LAWRENCE, David Herbert (1885-1930). Amores. London: T. and A. Constable for Duckworth and Company, .
8° (185 x 125mm). Publisher's device on title. 16-page publisher's catalogue bound in at the end. (Somewhat spotted.) Original blue cloth, the spine lettered in gilt, blind-stamped publisher's device on lower board (extremities very lightly rubbed, unobtrusive minor worming on lower hinge), top edge trimmed, others uncut. Provenance: 'Louie Burrows. , Quorn. 1916.' (Louisa Heath, née Burrows, 1888-1962, inscription on front free endpaper; her later pencilled annotations)--Mr Frederick Heath (Burrows's widower)--sale, Neales Nottingham, 24 October 1985, lot 24 (sold with 26 other lots acquired from the sale of the estate of Mrs Heath 'approximately 20 years ago')--sale, Sotheby's London, 2-3 and 30-31 July 1990, lot 806, to Kogan (named buyer)--sale, Sotheby's London, 14-15 November 1991, lot 652, to Forster (named buyer)--sale Collection of the Late Bob Forster, Bloomsbury Book Auctions, 24 June 1998, lot 33.
FIRST EDITION. AN IMPORTANT ASSOCIATION COPY FROM THE LIBRARY OF LAWRENCE'S FIANCéE LOUIE BURROWS, on whom Ursula Brangwen in The Rainbow and Women in Love was partly modeled. Lawrence and Burrows had probably first met in 1900, and both attended the Pupil-Teacher Centre at Ilkeston between 1902 and 1905, after which they became students at University College, Nottingham in 1906. Although Lawrence was in love with Jessie Chambers during these years, his affections gradually turned to Burrows and in December 1910 Lawrence and Burrows became engaged. However, relations between them became increasing strained over the following year and in February 1912 Lawrence broke off the engagement; a few weeks later he met Frieda Weekley, whom he married in 1914.
The poems contained in Amores (Lawrence's second collection of poetry) were written over a span of some years, and as Lawrence wrote to the dedicatee Lady Ottoline Morrell, '[the poems] make a sort of inner history of my life, from 20 to 26 [i.e. 1905 to 1911]' (letter of 1 February 1916, H.T. Moore (ed.) The Collected Letters of D.H. Lawrence (London: 1962), I, p.419). This copy is notable for Burrows's glosses to the poems on the following pages:
P.38, 'Scent of Irises'. Above the title is added 'Those orchids I think that I sent from Ratcliffe or perhaps Paxton's brook at Cossall', and line 5 ('To see the class's ...') is glossed 'at Croydon'.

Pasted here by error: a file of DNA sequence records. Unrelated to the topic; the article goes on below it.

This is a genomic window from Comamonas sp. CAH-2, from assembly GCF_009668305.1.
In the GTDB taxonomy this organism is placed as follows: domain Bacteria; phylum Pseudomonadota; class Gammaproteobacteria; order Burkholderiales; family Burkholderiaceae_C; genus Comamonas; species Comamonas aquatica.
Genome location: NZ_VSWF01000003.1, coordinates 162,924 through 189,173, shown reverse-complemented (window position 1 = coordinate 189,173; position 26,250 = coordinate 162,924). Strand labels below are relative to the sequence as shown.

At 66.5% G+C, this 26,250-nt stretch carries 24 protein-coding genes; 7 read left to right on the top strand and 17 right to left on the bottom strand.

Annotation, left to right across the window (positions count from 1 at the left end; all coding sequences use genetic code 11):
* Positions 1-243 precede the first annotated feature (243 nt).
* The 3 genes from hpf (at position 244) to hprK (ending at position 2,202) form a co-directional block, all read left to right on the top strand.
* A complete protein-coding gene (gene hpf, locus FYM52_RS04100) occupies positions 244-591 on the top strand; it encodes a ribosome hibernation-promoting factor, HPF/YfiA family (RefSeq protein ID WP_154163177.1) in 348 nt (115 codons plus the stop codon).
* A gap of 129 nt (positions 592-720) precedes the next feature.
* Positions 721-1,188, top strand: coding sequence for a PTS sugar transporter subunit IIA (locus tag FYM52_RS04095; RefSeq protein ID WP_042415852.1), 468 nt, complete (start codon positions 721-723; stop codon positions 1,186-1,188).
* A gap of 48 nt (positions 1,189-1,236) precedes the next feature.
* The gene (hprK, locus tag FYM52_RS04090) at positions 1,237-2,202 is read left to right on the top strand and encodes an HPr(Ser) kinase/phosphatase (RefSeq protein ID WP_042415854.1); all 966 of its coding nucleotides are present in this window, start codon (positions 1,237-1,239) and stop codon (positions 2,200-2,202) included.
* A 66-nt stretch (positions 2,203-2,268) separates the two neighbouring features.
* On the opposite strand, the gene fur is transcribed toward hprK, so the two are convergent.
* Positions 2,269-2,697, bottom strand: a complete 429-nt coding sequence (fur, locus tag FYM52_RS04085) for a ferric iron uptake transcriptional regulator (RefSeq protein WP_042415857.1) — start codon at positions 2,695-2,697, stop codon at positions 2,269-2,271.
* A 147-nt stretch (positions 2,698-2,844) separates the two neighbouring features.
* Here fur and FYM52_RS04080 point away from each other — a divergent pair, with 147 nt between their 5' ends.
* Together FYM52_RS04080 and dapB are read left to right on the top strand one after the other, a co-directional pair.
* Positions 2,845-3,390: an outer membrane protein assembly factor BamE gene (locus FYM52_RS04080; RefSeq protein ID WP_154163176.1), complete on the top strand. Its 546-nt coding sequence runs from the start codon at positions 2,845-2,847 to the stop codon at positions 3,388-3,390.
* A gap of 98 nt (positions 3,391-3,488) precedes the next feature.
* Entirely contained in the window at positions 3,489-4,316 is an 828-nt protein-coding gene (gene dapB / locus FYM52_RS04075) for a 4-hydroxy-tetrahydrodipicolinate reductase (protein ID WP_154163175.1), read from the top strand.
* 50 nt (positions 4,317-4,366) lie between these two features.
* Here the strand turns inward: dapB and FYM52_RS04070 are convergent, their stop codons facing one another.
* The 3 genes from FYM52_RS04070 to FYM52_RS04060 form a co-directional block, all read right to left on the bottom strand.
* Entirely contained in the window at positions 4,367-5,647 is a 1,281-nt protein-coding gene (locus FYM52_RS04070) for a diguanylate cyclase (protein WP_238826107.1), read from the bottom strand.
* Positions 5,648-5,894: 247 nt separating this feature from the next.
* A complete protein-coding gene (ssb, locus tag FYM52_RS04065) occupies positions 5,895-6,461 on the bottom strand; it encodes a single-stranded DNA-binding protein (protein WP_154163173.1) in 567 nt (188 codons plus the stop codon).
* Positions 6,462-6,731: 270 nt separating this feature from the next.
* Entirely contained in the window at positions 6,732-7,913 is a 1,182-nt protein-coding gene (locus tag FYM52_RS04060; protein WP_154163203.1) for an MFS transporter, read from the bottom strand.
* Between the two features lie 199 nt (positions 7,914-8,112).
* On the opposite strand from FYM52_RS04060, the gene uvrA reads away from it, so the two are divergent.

P.42, 'Last Words to Miriam'. The word 'Miriam' in the title has been glossed '(Jessie)'.
P.68, 'Drunk'. Above the title is added 'Perhaps written at Croydon -- early 1912'.
P.83, 'Brooding Grief'. By the title is added 'December 1911 [the final number '2' overwritten '1'].'
P.113, 'Brother and Sister'. Below the title is added 'Bert and Ada -- Dec. 1911'.
P.122 'Snap-Dragon'. Above the title is added 'Written during our engagement because I challenged his ability to write such love poems as Richard Middleton[']s. Published July [?]1912' (last numeral partially erased).
Of these annotations, perhaps the most interesting is the note to 'Snap-Dragon'. This poem about Lawrence's love for Burrows, which became one of his best known, was erroneously dated to 1907 by Jessie Chambers but has subsequently been redated to 1911 on the basis of Burrows's note in this copy (cf. J. Worthen D.H. Lawrence (Cambridge: 1991), p.552, mistakenly citing the source as an annotation in the copy of Look! We Have Come Through! sold by Neales rather than the present volume). However, the poem was published in the English Review of June and not July 1912 as Burrows states (cf. Roberts D.H. Lawrence (1982), pp.26-7). Despite the ending of their engagement, Burrows still held strong feelings for Lawrence and 'Obviously had never renounced her love and devotion for Lawrence' (Sir Herbert Read, quoted in: J.T. Boulton (ed.) Lawrence in Love (Nottingham: 1968), p.xxviii). At the time of her retirement from teaching in 1941, Burrows 'was collecting material probably with the intention of writing a memoir of [Lawrence]' (loc. cit), and it is possible that these glosses were added then, some thirty years after the poems were written, as an aide-mémoire.
Roberts notes that 900 copies of the first edition of Amores were printed, and distinguishes three variants; the present copy conforms to his variant 1 (containing the advertisements and with untrimmed fore and lower edges). Roberts suggests that variant 1 copies were probably the earliest issue, and may have been advance copies (citing a copy with a publisher's review stamp). Roberts D.H. Lawrence (1982) A9a.